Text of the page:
The Empty Plough really rocked me, but, like the mighty phoenix, I rose again.
With my senior year at Creighton fast approaching, I vowed to do everything within my power to get cast. The first audition of that year was Children of a Lesser god. This play had an added level of difficulty due to the use of sign language throughout the entirety of the play. I decided this would be a good way to help me stand out from the crowd, so, in addition to preparing one of the roles, I also taught myself the ASL alphabet.
I was the first reader of the night and I met Alan Klem, who would eventually become responsible for a key moment in my avocation. Alan seemed impressed that I had learned the ASL alphabet already and gave me a monologue to read. And I gave a fairly good showing in the read. I must have read well enough because Alan moved me to the next phase of the audition which was to do the same scene again, but do it with no words and still get the meaning across to a deaf audience.
I was caught flat footed by that request.
However, I decided to go down swinging. I gave a Herculean effort, but I knew it wasn’t working. I looked at Alan and I knew he knew I knew it wasn’t working. When I finished, I was dismissed with a brief, “Thank you.” I knew I didn’t need to examine the cast list later that week, but I did anyway. And, to no surprise, I was not cast.
The one act festival made its return this year, only this time (and ever since) it was directed by theatre students. I mostly read for a show called Carwash and I had another solid showing. This time I even lasted until the bitter end as I was asked to stay for a final examination as the director, Brent Tierney, kept several actors just to examine our appearances against one another. Again, it was another defeat as I failed to find my name on the cast list.
Needless to say, I was really starting to get frustrated with the whole process. There are very few things that match the colossal risk of the audition. If you audition properly (even if you don’t do it well), you open yourself up and leave it all hang out. And to be that open and to get denied again and again can take a tremendous toll because it feels so personal, yet is not. It is never a director’s intent to make you feel bad. A director wants you to be the answer to his or her casting problem, but he or she looks for a lot more than just the acting. It’s how you look, how you sound, how you look compared to others, etc. The director is looking for the whole. An actor can only control his or her acting and that counts for a very small part of the casting process.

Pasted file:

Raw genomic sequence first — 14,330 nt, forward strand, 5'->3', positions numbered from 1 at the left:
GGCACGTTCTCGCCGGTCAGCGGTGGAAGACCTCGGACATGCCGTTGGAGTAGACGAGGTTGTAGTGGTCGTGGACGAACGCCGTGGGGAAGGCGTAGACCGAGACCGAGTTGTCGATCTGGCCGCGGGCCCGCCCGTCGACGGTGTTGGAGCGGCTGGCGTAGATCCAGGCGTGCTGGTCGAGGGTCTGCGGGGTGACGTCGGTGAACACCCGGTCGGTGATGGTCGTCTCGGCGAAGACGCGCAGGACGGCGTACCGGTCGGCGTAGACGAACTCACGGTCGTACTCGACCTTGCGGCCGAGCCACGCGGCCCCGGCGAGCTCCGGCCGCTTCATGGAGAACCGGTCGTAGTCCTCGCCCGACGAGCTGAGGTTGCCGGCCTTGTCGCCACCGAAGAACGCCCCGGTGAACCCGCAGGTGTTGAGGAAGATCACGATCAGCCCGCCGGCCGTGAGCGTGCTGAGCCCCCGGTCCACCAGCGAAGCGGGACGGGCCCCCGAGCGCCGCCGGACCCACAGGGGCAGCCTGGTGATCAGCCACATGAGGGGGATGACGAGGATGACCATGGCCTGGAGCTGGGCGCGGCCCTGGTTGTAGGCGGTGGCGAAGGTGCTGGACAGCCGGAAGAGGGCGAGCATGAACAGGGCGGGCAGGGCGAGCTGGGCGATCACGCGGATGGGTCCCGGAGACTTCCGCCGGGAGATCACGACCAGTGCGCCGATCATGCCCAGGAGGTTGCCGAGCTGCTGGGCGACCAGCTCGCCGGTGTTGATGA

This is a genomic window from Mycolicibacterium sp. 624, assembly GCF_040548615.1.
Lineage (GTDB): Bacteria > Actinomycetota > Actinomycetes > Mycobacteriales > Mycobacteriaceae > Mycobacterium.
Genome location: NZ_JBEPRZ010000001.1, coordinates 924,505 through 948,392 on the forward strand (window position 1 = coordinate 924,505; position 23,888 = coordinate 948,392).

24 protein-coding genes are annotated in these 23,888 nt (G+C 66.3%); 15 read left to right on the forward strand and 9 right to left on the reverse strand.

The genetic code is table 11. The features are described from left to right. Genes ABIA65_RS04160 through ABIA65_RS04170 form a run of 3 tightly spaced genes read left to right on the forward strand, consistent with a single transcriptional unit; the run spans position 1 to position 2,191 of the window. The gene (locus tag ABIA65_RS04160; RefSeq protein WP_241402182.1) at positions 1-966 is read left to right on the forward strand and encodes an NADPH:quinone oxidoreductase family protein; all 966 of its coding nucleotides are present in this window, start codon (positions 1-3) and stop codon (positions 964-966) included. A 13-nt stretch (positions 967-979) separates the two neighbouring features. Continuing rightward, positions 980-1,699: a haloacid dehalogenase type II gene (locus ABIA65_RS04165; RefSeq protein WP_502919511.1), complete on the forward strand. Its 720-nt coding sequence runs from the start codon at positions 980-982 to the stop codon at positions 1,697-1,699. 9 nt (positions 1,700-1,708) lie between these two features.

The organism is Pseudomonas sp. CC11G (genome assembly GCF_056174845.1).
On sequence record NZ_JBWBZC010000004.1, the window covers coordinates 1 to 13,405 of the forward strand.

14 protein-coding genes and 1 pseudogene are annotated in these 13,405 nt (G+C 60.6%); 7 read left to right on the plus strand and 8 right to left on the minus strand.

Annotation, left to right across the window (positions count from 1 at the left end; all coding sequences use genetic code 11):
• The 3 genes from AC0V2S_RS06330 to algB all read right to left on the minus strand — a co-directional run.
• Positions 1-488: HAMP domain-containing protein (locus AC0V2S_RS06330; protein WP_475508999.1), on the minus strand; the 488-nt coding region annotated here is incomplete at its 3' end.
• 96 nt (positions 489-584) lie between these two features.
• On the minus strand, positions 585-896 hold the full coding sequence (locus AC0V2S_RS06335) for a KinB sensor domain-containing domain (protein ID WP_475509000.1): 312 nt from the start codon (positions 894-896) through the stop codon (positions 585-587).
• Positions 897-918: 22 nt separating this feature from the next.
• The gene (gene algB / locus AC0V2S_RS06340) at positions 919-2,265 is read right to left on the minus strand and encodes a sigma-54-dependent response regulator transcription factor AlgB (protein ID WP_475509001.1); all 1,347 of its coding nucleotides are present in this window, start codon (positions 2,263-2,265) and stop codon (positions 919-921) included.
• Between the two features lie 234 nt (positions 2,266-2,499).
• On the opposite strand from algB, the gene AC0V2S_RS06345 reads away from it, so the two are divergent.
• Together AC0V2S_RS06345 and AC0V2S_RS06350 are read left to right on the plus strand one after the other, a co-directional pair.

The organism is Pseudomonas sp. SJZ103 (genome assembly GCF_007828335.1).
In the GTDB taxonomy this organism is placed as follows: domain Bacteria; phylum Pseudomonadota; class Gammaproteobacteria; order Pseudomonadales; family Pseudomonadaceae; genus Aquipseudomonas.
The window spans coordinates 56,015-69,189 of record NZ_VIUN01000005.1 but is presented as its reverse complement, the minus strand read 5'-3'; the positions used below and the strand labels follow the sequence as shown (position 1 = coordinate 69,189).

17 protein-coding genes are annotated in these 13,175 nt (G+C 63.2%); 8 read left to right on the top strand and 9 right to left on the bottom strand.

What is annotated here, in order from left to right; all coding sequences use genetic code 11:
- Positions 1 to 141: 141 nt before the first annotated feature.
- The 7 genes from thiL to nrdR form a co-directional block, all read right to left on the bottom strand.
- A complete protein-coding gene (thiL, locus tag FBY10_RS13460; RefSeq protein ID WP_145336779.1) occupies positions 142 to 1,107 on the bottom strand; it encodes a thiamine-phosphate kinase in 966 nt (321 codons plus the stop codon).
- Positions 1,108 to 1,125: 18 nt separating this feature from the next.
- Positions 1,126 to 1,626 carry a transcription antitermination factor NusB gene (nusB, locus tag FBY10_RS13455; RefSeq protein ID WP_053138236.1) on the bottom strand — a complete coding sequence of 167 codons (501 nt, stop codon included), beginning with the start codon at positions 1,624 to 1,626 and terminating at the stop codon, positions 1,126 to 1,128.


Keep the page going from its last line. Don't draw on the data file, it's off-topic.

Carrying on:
But I digress. I had one final chance to get cast. Creighton was going to produce a play called Death of a Blind, Old Man and it was a modern day interpretation of Oedipus at Colonus. As I went through the audition, I had another flash. I noticed that everyone auditioning for the role of Oedipus played him like Superman. I knew that the only thing super about Oedipus at this point was his ability to suffer. When I got the chance to read for him, I jerked the rug right out from under his feet. I made him a truly pitiable, tragic figure and I noted that several people I was reading with really got into this take on the character.
The director, Bill Hutson, stopped the read with a booming, “Good.” I felt really proud of my work that night and as I sat down, I was congratulated by a friend of mine for an awesome read. A short while later, Bill asked a few people to stay and dismissed the rest of us, but said, “Just because I’m asking you to leave doesn’t mean you haven’t been cast.”
That Friday, I rushed over to the Performing Arts Center as soon as I got on the campus. I was tingling with anticipation as I approached the cast line. Nervously I ran my finger down the list and saw that my name was nowhere to be found.
I leaned my head against the call board and heaved a heavy sigh. I just wanted to crumple to the floor and vanish. For four years, I had given my all and I couldn’t even land a bit part. I thought my theatre days were over.
But I still wanted to be involved. So I signed up for an Oral Interpretation of Literature class in the spring semester of my senior year. As I went through the class, I learned that I slowly won my teacher, Alan Klem, over. Many of my performances were well received and Alan dubbed me the master of dialects as I seemed to have a knack for mimicking various accents. Towards the end of the term, Alan stopped me before class and said he had just received the graduating seniors list and saw that my name was on it. I admitted that I was graduating and he said, “I’m really sorry to hear that. I wish you had about 2 years left to go because I can see you going a long way in plays.”
With that statement, I found the strength to go on for a little longer. I had recently discovered community theatre and I decided that I would give theatre one more year and if I could not get cast in that time, then I would call it quits.
And that’s when things took a turn. . .
To be continued